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Posts Tagged ‘Lam Suet’

double feature: VAMPIRE EFFECT and TSUI HARK’S VAMPIRE HUNTERS

Wednesday, November 24th, 2021

You know how it is – sometimes the mood hits you for a little martial arts/horror combo, specifically the type found in Hong Kong vampire movies from the early 2000s, so you check out two of them. At least that’s how I dealt with the problem. The first one in my double feature, VAMPIRE EFFECT (2003) credits Dante Lam (BEAST COPS, THE STOOL PIGEON) as director and none other than Donnie Yen (HIGHLANDER: ENDGAME) as “co-director” and “action director.” Unsurprisingly, the action is the best part.

The original title is TWINS EFFECT, because it stars a pop duo called Twins, made up of Charlene Choi and Gillian Chung. But nobody knows what that is here and there are no twins in the movie, so I guess this is our equivalent to when Germany changed ROVER DANGERFIELD to ROVER & DAISY. And this is another one of those pop star vehicle movies that doesn’t really have an equivalent here exactly. I mean, you don’t see Tegan and Sara doing a vampire movie. So far.

Choi stars as Helen, a heartbroken young woman who, while grieving a breakup, hits it off with a vampire prince named Kazaf (Edison Chen, GEN-X COPS 2: METAL MAYHEM) who’s enjoying a glass of blood in a fancy restaurant. She doesn’t realize what he is, even though she has some knowledge of such matters because her brother Reeve (Ekin Cheng, YOUNG & DANGEROUS) is a vampire hunter. (read the rest of this shit…)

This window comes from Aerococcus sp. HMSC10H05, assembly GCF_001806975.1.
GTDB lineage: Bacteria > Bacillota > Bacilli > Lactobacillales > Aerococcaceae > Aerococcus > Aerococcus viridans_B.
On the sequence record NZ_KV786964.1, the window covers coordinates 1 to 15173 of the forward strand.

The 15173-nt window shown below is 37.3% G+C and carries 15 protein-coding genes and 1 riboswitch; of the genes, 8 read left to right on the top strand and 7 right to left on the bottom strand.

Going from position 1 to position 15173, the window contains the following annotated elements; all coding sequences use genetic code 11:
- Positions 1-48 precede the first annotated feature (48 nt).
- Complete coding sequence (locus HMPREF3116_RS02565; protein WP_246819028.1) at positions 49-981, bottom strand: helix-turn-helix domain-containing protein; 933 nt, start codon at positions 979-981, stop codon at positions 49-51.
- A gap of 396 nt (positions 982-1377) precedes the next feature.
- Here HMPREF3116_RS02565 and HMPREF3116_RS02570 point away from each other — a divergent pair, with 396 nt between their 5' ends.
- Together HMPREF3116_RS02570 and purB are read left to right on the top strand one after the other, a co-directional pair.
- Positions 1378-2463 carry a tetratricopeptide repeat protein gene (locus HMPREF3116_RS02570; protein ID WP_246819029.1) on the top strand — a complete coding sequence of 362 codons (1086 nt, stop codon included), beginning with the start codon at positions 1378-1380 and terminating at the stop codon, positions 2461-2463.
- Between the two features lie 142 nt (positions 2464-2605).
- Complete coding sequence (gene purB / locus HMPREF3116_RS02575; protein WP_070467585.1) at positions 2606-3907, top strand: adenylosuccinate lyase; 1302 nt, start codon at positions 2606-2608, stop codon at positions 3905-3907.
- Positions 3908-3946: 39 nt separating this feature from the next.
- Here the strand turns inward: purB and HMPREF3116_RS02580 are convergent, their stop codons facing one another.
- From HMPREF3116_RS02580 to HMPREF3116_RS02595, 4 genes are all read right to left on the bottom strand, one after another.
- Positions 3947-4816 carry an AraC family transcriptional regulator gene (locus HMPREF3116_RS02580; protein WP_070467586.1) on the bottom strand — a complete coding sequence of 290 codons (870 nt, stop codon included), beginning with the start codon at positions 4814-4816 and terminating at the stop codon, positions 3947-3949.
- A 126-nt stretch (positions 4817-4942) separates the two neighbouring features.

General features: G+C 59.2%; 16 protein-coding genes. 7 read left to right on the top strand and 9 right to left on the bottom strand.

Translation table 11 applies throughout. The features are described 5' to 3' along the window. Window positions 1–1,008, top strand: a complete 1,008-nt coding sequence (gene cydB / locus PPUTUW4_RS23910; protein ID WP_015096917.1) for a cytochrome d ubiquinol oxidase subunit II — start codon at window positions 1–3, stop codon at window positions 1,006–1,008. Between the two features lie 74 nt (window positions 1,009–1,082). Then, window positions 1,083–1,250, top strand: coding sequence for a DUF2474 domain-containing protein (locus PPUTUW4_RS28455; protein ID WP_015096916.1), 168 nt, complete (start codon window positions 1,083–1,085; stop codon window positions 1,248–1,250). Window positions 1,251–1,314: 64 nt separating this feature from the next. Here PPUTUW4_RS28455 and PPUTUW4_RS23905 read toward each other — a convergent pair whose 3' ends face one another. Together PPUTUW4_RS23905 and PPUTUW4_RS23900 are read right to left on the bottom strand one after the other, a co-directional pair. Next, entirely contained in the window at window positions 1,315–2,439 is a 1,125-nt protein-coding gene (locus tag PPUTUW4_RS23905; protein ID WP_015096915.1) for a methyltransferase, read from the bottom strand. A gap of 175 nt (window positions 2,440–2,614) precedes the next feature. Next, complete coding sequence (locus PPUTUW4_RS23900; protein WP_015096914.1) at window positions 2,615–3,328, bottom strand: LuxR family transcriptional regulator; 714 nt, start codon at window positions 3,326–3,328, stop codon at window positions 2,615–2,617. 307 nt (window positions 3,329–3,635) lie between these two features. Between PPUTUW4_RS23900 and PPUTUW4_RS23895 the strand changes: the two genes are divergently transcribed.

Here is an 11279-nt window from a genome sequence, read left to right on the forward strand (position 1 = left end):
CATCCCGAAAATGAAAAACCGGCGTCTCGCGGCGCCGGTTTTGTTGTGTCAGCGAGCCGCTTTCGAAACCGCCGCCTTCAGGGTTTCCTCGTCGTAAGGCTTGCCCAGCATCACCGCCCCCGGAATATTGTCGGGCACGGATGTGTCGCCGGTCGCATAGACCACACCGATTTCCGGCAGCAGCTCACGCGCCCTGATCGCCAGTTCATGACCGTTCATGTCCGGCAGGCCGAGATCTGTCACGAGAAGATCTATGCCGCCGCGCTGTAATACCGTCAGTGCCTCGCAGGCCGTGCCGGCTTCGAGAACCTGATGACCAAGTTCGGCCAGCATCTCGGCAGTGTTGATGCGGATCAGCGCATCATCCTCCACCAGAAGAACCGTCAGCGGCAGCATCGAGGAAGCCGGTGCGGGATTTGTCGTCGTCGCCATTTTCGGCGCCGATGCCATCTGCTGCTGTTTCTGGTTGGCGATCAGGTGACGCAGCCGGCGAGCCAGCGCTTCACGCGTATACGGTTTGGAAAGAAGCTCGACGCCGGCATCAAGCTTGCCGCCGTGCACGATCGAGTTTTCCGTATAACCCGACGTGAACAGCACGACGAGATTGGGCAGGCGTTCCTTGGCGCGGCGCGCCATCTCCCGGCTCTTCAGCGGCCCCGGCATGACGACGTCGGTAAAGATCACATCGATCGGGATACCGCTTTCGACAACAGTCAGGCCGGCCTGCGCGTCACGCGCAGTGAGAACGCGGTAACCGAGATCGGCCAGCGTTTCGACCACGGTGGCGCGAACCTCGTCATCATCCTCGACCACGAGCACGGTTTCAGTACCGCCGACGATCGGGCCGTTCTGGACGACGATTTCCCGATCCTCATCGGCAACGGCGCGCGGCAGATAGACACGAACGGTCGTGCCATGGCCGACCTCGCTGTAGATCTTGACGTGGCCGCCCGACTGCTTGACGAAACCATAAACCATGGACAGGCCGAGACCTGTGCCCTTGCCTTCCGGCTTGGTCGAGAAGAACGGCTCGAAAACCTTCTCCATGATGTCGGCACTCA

The Rookies

Wednesday, June 2nd, 2021

a.k.a. DEADLY FORCE: MISSION BUDAPEST

I’ve been a fan of Milla Jovovich since THE FIFTH ELEMENT, but I think it was when I finally watched her in Paul Whenharrymet Sally Anderson’s THE THREE MUSKETEERS that it occurred to me what a genre icon she’s become playing acrobatic heroes or cool villains in digital age B+ movies like the RESIDENT EVIL series, ULTRAVIOLET and HELLBOY. Then, while researching my review for MONSTER HUNTER, I noticed on IMDb that she’d even had a turn as the American marquee name in a 2019 Chinese-Hungarian movie. Jovovich + crazy international co-production = I want to see that, but it hadn’t made it stateside yet.

Written and directed by Alan Yuen (PRINCESS D, FIRESTORM) with action direction by Stephen Tung Wei (HERO, BODYGUARDS AND ASSASSINS, KUNG FU KILLER), the original title is 素人特工 (AMATEUR AGENT), but the English V.O.D. title is THE ROOKIES, and last Tuesday Shout! Studios released it on DVD and Blu-Ray as DEADLY FORCE: MISSION BUDAPEST. (Yes, that sounds like a joke title I would use for a fake generic action movie, but that’s real.) Jovovich plays a cool supporting role to a younger Taiwanese and Chinese cast in this comedic spy thriller. (read the rest of this shit…)

Invincible Dragon

Wednesday, January 27th, 2021

I love being able to tip off my readers to a high quality, newish martial arts movie they might not have seen or heard of. Especially one that feels like an instant classic to me, like when I saw SPL 2/KILL ZONE 2 in 2015, and I just knew I had to do what I could to get the word out that it was something special.